Thursday, 17 August 2017

Strike [Zarbat] (Samuel Khachikian, 1964)

Bootimar (left) and Jalal in Zarbat

Iran, 1964, Director: Samuel Khachikian

International title: Strike. Script: Samuel Khachikian (uncredited). DoP.: Ghodratollah Ehsani. Editing: Samuel Khachikian. Art director: Hassan Paknejad, Ali Delpazir. Music.: Samuel Khachikian (selection). Cast: Arman (Jamal), Abdollah Bootimar (Dr. Kourosh Imen), Ghodsi Kashani (Shirin), Farzaneh Kazemi (Mozhgan), Jamsheed Tatar (Hossein Aghai), Reza Beik Imanverdi (Reza the Madman). Production.: Azhir Film Studio

The premiere of the film in Tehran

One of Khachikian’s most morbid thrillers, Zarbat actually begins as a melodrama – and a rather tedious one at that – in which most of Iranian cinema’s clichés of class conflict are introduced. Almost halfway into the film, however, Khachikian shifts to a meticulously designed spectacle of terror, as if in revenge for the preceding drama. Characters move into a dark territory of murder and mistaken identities. As in some of Khachikian’s other works, the setting of an ordinary house becomes a site of peril and a stage for perverse pleasures, as the director plays with filmic elements to the point of abstraction. Khachikian explains this as his attempt, after the 1950s, to “revive the alphabet of film” in Iranian cinema: “I wanted to save Iranian cinema from roohozi [a popular and vulgar form of theatre]. From the first day onwards, it wasn't the message or the content that I was concerned with. What I wanted was a precise cinema: action, correct editing, lighting and so on.”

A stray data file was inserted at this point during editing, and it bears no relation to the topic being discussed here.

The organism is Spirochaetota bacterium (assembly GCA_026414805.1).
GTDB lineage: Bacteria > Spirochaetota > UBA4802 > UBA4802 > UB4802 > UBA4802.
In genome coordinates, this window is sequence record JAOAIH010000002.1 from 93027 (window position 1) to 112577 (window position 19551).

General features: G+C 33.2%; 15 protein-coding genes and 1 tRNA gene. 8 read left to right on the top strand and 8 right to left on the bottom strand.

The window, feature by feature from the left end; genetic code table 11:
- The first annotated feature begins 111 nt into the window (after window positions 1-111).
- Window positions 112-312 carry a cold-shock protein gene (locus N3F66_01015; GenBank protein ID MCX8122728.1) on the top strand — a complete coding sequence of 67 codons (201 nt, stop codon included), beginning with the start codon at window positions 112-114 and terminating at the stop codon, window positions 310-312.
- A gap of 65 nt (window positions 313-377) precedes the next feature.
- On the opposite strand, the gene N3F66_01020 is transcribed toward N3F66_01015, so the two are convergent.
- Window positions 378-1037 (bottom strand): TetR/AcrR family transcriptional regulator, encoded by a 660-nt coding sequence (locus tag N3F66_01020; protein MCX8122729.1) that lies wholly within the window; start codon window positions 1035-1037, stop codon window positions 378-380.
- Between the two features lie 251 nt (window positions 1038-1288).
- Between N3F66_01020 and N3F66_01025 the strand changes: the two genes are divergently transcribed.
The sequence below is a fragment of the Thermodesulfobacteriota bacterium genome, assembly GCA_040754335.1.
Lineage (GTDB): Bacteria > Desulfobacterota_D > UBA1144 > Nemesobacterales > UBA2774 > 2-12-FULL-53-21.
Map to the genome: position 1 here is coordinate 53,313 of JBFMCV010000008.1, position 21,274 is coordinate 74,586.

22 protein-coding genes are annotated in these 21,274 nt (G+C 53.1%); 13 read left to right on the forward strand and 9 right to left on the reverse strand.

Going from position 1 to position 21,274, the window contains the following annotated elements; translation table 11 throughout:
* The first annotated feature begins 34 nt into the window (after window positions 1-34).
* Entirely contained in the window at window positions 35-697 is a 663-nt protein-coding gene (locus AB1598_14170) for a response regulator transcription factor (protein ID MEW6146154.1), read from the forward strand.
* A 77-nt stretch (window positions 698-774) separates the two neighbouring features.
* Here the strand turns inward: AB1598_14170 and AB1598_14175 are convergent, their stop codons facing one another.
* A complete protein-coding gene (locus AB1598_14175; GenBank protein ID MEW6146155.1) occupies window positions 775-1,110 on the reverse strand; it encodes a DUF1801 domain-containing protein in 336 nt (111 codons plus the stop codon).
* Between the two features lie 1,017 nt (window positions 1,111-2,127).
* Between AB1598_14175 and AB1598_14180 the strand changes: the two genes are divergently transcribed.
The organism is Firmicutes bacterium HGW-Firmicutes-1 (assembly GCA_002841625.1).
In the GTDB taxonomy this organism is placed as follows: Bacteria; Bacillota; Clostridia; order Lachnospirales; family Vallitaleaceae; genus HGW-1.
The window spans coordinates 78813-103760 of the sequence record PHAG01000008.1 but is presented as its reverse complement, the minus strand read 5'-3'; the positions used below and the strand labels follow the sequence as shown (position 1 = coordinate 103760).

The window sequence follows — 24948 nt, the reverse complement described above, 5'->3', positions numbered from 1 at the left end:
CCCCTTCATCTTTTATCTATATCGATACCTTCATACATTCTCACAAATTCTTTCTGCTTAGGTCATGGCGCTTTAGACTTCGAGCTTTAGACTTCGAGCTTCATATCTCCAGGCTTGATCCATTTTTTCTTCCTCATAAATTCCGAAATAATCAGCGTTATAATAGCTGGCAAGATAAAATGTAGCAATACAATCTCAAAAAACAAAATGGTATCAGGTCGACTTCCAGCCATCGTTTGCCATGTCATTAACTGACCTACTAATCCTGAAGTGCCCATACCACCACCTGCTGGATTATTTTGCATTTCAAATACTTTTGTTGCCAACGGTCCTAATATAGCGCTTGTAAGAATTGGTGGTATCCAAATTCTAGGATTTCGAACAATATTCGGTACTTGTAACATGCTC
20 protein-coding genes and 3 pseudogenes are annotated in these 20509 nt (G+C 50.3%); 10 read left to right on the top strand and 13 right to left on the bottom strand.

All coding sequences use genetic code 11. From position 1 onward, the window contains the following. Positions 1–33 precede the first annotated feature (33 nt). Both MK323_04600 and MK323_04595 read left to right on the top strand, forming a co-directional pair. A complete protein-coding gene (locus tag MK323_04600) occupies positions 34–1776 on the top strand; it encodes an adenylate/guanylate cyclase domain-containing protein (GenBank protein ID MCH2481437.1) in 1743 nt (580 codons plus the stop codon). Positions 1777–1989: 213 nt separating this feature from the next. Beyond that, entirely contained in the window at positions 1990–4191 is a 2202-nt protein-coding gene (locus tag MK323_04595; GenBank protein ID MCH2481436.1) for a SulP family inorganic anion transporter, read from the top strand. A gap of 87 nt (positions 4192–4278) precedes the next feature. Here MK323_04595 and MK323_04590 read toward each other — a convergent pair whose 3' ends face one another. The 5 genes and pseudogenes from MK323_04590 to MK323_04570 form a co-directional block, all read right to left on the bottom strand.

Original newspaper ad for Strike [Zarbat]

The story of a destitute married man (played by Khachikian regular, Arman) whose daughter is the centre of attention for both a corrupt colleague and a doctor who is treating his terminally ill wife, the film refurbishes the successful triangle character relationship of Toofan. Here, again, the low budget proved fortuitous: a highly visual style with an exuberant use of the camera (and the first use of a zoom lens in a Khachikian film) recycles familiar elements and gives them a new edge. The technical influence of the director on the next generation of filmmakers could reasonably be traced to this film, as the soon-to-be new wave directors Masoud Kimiai and Khosrow Haritash were assistants to Khachikian.

Samuel Khachikian

In 1965, with the staggering success of Siamak Yasemi’s Ghanj-e Gharoun, a film which meant a return to “pre-alphabet cinema” and the undoing of all Khachikian had given to Iranian cinema. His films too started to show signs of compromise and decline, which was to continue thereafter.

No comments:

Post a comment

Note: only a member of this blog may post a comment.